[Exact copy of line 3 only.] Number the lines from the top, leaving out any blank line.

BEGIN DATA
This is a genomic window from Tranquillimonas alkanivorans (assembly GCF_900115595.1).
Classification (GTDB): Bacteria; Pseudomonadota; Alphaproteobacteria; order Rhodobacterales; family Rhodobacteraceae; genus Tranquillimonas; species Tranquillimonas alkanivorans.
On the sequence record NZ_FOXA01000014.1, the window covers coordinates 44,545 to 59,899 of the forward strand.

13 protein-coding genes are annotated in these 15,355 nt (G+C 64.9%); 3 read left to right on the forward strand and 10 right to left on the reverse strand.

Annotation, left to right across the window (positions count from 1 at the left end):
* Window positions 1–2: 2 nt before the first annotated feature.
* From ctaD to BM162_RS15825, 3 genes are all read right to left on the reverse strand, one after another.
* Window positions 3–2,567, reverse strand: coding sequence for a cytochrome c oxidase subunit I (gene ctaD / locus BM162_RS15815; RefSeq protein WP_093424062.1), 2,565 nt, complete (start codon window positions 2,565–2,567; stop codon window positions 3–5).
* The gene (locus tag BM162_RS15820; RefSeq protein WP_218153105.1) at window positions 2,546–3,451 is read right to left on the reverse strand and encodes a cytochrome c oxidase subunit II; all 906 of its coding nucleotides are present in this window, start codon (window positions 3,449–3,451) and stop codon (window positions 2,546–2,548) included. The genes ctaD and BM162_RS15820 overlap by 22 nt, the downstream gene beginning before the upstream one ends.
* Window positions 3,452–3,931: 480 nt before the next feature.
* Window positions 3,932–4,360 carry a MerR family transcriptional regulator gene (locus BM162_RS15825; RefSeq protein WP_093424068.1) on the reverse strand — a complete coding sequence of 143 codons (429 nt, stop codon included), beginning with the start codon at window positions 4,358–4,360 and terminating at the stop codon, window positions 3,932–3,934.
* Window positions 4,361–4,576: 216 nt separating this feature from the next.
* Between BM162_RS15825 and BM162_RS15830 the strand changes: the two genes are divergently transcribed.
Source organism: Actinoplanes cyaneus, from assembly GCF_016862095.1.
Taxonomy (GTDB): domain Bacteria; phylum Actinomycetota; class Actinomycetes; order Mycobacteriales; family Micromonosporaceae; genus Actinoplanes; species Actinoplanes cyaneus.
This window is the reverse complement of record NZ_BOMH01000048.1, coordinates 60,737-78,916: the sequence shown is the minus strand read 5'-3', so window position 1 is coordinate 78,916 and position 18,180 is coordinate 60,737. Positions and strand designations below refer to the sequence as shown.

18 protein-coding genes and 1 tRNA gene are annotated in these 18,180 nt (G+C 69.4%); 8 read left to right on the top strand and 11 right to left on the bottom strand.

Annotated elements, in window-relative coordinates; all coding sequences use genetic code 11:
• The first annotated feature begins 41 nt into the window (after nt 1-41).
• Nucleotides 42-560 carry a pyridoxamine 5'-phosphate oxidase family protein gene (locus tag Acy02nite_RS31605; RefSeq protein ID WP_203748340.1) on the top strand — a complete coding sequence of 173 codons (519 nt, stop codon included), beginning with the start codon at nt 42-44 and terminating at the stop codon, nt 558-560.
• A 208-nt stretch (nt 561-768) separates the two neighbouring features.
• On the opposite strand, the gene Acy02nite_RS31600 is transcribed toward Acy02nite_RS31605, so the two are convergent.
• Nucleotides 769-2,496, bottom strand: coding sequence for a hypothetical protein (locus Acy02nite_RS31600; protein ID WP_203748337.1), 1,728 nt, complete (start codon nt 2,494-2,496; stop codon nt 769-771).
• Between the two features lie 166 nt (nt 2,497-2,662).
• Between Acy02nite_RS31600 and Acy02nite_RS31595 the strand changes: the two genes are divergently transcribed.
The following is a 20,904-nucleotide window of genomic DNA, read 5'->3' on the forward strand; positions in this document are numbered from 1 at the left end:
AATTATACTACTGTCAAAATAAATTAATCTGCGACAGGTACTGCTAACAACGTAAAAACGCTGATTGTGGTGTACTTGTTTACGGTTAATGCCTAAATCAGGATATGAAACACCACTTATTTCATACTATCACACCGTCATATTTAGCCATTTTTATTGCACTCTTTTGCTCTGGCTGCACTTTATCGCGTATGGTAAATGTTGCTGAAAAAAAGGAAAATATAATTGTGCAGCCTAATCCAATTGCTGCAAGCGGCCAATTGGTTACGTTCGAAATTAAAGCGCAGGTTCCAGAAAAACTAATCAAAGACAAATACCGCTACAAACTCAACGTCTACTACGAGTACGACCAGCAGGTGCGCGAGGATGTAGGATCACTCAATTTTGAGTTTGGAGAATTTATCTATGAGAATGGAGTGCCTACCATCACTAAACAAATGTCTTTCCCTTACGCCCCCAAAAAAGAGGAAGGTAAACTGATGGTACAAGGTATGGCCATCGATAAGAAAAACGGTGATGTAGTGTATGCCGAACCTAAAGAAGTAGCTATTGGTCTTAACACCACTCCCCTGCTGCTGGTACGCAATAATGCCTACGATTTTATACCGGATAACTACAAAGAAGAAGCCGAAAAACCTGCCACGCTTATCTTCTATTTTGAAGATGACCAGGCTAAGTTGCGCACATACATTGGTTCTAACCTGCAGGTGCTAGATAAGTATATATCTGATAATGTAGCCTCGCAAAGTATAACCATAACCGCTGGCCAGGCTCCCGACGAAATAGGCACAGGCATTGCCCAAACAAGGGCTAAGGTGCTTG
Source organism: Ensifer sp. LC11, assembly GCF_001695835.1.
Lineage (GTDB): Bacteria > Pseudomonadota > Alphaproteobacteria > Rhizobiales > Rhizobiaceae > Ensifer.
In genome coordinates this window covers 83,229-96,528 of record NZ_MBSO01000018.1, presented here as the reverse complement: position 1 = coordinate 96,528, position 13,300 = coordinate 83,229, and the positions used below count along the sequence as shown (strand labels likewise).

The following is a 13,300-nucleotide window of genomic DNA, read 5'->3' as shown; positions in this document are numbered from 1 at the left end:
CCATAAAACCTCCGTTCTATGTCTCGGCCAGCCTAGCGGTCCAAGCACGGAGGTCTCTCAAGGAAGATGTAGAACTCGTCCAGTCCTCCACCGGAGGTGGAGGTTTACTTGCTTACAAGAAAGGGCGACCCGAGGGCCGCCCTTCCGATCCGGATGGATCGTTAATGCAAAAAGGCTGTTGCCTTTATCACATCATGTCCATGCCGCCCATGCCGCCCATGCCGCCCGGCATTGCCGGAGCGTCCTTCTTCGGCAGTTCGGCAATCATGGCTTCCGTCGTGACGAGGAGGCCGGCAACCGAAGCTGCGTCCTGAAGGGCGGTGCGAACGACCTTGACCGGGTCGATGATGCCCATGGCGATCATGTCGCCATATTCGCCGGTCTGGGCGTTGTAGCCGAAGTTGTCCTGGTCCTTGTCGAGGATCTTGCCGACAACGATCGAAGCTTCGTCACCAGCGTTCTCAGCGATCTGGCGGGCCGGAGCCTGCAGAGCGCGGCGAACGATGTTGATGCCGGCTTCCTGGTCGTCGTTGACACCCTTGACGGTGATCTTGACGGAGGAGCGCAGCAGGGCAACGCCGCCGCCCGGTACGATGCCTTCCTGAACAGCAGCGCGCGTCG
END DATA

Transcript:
On the sequence record NZ_FOXA01000014.1, the window covers coordinates 44,545 to 59,899 of the forward strand.